BCE Acquisition of MTS Could Open the Door to More Consolidation

  • Approval of merger would end years-long four-player policy
  • Quebecor, Shaw waiting in the wings to see final decision

BCE Inc.’s proposed C$40-a-share acquisition of Manitoba Telecom Services Inc. may open the door to renewed consolidation in the Canadian wireless market and upend the competition policy the previous government fought for years to implement.

Montreal-based BCE agreed to buy MTS for about C$3.1 billion ($2.5 billion) in cash and stock Monday, paying a 22 percent premium to MTS’s closing price of C$32.84 on Friday. BCE said it will sell one third of MTS’s subscribers to Telus Corp., another one of Canada’s three biggest wireless carriers.

The deal presents a test to Prime Minister Justin Trudeau’s months-old Liberal government: continue the policy of his Conservative predecessor, which pushed to create four wireless competitors in each market, or take a new path and let BCE consolidate.

“This would set a significant precedent, as it would reduce Manitoba to a three-player wireless market from four,” Aravinda Galappatthige, an analyst with Canaccord Genuity Corp., said in a note to clients. Dropping the four-player requirement could also give a green light to Quebecor Inc. to sell its wireless spectrum outside Quebec, or even let Shaw Communications Inc. exit the wireless market by selling Wind Mobile to another carrier, he said.

That would shake up the years-long policy of the Conservative government, which gave up hundreds of millions of dollars in potential government revenue by subsidizing spectrum sales to new entrants to prop them up and increase competition.

The rest of the industry is watching to see how the government responds, David Heger, an analyst with Edward Jones & Co., said in a phone interview. Wireless competition isn’t likely to be as big an issue for the Liberal government as it was for the last one, he said.

“It’s probably not the biggest priority for this current government considering the economic situation in Canada,” Heger said. With commodity prices lower than they were for much of the last decade, the government’s agenda includes increasing infrastructure spending and helping build out a more innovation-focused economy.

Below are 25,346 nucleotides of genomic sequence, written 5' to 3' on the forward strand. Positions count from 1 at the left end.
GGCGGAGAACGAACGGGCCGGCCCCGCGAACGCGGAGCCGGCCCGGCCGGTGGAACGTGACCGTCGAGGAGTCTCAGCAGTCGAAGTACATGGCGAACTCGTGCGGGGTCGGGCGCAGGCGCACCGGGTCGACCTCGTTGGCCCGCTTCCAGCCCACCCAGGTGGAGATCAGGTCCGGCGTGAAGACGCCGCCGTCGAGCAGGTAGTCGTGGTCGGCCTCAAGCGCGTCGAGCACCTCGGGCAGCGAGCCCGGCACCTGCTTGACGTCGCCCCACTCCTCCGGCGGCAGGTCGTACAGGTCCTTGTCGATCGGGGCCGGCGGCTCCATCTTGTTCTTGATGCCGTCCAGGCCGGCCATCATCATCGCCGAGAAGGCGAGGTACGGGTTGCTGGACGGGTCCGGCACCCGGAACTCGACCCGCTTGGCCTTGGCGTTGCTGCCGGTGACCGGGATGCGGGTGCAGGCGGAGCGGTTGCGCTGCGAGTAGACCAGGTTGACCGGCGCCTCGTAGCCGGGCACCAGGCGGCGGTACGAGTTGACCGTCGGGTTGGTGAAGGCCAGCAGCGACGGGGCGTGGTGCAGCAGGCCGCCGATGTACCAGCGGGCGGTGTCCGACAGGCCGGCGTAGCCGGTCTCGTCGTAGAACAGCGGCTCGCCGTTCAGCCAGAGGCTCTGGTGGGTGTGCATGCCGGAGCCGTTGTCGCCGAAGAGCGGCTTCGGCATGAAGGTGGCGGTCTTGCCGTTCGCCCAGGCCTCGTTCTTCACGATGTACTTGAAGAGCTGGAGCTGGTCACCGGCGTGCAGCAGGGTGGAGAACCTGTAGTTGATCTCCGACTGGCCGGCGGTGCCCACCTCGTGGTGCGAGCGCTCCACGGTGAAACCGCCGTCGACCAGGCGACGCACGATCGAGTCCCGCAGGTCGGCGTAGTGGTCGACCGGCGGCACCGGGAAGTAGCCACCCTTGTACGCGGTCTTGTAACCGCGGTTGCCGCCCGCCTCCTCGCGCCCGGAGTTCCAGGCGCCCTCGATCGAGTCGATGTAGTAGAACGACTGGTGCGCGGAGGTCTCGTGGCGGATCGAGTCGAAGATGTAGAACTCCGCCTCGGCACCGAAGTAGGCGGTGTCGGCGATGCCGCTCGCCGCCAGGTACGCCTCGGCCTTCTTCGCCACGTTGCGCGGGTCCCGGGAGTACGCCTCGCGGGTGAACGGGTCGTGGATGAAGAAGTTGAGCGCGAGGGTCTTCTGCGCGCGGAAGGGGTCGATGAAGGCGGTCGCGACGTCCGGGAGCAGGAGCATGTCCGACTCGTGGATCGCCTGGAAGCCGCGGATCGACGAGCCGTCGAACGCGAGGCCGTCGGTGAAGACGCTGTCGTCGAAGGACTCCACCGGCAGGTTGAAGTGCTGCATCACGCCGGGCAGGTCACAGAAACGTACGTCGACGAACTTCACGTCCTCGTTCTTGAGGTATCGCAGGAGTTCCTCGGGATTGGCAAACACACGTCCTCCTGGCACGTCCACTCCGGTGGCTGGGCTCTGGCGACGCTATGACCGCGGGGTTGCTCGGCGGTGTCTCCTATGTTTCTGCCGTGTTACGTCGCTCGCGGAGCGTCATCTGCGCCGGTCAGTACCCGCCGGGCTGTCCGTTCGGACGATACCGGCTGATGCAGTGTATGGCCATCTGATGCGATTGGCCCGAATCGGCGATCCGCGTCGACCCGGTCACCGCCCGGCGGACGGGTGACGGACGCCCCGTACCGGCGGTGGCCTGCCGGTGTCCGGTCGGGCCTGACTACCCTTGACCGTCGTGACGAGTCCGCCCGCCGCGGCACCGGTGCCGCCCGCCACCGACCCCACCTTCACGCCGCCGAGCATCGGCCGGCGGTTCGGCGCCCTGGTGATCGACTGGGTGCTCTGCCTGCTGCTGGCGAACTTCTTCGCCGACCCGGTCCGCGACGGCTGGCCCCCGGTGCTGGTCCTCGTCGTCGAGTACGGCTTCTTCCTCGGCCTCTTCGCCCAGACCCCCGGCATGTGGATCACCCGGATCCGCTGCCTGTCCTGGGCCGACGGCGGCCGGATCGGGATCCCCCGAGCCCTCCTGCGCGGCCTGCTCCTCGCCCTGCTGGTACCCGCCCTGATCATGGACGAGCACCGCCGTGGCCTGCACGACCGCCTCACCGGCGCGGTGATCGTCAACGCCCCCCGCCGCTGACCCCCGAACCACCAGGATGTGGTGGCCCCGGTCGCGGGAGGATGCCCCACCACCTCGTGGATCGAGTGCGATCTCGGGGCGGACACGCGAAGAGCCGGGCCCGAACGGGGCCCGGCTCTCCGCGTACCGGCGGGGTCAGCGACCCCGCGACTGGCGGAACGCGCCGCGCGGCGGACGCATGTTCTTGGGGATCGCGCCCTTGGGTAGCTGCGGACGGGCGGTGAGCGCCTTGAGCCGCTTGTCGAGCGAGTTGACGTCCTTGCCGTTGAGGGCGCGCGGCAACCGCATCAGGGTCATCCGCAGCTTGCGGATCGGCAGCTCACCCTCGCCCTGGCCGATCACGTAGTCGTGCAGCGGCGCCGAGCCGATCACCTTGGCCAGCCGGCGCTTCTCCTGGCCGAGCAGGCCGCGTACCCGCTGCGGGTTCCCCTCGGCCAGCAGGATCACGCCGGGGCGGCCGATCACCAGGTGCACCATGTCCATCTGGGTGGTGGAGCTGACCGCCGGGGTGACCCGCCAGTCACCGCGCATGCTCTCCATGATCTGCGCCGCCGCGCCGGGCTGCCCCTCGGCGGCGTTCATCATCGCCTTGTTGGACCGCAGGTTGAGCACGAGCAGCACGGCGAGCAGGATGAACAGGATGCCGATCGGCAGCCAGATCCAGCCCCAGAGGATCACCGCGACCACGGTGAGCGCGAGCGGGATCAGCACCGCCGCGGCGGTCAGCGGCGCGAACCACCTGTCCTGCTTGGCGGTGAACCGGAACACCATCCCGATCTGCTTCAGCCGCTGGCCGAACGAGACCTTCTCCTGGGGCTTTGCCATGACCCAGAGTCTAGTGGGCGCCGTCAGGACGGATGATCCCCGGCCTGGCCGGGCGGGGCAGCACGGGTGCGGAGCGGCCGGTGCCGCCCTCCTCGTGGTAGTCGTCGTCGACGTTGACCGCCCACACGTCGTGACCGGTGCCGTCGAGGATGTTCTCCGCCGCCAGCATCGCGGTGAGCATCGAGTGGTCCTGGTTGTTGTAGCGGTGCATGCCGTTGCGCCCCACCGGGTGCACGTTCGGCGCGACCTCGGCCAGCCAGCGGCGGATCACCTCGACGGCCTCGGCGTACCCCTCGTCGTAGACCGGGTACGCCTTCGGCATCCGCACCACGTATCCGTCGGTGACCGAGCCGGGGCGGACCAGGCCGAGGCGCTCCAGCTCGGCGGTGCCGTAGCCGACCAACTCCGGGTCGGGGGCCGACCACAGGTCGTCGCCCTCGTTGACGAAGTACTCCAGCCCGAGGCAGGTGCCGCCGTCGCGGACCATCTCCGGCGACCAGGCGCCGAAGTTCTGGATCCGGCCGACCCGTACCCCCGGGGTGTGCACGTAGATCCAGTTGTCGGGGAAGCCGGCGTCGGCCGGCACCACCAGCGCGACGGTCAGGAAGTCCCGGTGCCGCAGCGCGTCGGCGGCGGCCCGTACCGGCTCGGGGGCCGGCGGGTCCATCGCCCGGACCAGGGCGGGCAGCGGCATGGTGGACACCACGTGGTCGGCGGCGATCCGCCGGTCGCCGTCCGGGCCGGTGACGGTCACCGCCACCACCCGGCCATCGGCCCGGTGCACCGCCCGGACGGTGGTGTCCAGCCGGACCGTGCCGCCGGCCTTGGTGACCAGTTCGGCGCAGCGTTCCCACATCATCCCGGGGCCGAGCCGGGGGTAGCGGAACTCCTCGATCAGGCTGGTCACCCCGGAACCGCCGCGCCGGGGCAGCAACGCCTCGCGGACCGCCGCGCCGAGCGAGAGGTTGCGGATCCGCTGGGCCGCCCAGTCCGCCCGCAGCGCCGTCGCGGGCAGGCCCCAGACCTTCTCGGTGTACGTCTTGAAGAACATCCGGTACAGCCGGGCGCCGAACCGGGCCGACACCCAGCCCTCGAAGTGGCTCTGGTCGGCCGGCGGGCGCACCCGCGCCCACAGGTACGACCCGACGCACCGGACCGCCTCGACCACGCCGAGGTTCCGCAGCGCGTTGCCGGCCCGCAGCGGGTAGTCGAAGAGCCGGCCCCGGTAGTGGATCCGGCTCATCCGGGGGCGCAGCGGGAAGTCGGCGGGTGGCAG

If the deal goes through without any changes, it could prompt Quebecor to flip the spectrum it bought at a subsidized price in 2014 to another carrier, Heger said.

The deal will face scrutiny from the Canadian telecommunications regulator, the Competition Bureau and the minister of Innovation, Science and Economic Development, Navdeep Bains.

“Of course we want more competition, more choice and more availability of service,” Bains told reporters at Canada’s Parliament on Monday. A spokesman for his office declined to comment further on the Manitoba Telecom deal.

“Expect the deal to pass regulatory hurdles,” Michael Rollins, an analyst with Citigroup, said in a note to clients. Selling some of MTS’s subscribers to Telus means no one company would have more than 50 percent market share, he said.

That would potentially make the market more competitive than it is now, with subscribers split between Rogers, Telus and BCE rather than MTS dominating the province’s wireless sector, MTS Chief Executive Officer Jay Forbes said in an interview.

BCE plans to spend C$1 billion building higher-quality wireless and landline networks across the province over the next five years. That’s C$100 million more than MTS was planning to spend independently, Forbes said in an interview.

The extra spending will be “welcomed” by regulators, Citigroup’s Rollins said.

BCE Chief Financial Officer Glen Leblanc said he expects the deal to take nine to 12 months to close. Until then, the industry will have to wait and see, Canaccord’s Galappatthige said.

“We have heard very little from the new Liberal government on telecom policy, particularly on the matter of wireless competition,” Galappatthige said.
“Against that backdrop, making a call on the regulatory outcome is tricky.”

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